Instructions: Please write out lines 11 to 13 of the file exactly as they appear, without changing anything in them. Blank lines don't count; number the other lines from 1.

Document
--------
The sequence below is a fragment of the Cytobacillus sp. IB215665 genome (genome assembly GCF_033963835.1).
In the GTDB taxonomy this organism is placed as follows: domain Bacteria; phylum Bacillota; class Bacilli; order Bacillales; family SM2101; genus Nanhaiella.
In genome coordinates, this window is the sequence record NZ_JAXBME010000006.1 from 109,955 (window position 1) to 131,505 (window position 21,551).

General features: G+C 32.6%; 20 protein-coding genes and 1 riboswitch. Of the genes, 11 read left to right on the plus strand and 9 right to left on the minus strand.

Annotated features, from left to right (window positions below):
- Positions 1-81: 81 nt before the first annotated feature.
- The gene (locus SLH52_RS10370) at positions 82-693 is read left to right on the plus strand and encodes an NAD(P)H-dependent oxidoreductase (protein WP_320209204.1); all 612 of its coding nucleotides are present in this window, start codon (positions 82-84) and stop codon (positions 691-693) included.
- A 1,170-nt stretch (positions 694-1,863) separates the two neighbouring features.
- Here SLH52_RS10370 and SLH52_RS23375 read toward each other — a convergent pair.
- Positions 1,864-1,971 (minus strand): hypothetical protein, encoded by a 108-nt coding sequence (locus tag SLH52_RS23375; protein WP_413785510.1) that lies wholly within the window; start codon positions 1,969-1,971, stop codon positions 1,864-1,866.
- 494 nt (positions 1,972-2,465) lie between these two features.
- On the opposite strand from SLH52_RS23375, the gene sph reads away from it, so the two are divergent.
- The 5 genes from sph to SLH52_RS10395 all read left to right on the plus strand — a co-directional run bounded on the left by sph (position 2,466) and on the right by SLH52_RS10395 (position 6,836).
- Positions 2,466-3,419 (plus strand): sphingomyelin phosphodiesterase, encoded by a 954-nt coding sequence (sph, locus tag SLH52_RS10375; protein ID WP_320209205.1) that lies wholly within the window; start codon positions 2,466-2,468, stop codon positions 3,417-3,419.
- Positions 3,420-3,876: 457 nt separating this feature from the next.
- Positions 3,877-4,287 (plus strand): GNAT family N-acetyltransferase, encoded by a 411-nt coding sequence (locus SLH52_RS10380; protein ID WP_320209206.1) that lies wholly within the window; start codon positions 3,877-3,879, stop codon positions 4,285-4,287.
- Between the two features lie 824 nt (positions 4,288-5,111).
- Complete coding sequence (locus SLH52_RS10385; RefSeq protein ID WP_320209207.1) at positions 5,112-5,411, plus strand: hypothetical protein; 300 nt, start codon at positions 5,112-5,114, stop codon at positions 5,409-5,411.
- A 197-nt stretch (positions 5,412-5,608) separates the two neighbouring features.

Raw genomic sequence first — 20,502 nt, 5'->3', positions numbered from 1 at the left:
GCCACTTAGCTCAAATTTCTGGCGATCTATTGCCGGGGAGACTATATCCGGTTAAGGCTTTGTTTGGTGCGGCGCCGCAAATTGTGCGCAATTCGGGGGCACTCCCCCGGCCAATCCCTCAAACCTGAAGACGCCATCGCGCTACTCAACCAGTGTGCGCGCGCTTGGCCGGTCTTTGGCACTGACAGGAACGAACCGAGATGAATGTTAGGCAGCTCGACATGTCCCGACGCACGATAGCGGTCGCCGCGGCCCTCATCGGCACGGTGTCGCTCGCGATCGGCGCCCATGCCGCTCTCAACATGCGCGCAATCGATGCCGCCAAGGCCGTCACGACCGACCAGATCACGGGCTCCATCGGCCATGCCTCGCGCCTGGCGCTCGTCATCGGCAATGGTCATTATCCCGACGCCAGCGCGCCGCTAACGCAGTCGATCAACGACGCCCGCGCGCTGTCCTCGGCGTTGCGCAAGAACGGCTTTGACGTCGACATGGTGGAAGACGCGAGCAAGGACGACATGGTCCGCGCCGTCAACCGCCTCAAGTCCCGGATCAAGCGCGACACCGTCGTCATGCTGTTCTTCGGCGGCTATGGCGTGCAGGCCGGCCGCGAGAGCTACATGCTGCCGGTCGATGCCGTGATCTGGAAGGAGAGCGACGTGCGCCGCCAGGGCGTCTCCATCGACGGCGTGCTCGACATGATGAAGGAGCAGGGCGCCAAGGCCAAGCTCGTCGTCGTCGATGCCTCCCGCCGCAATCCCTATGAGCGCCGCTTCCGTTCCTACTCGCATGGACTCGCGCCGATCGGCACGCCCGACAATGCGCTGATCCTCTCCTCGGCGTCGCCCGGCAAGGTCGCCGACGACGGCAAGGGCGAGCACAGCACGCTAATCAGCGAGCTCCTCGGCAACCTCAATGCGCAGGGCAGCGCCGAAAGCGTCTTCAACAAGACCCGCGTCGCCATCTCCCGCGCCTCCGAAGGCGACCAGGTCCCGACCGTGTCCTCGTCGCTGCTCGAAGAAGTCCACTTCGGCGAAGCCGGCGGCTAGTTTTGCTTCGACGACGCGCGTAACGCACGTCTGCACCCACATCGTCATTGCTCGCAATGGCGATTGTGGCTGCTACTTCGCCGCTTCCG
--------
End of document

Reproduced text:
- 494 nt (positions 1,972-2,465) lie between these two features.
- On the opposite strand from SLH52_RS23375, the gene sph reads away from it, so the two are divergent.
- The 5 genes from sph to SLH52_RS10395 all read left to right on the plus strand — a co-directional run bounded on the left by sph (position 2,466) and on the right by SLH52_RS10395 (position 6,836).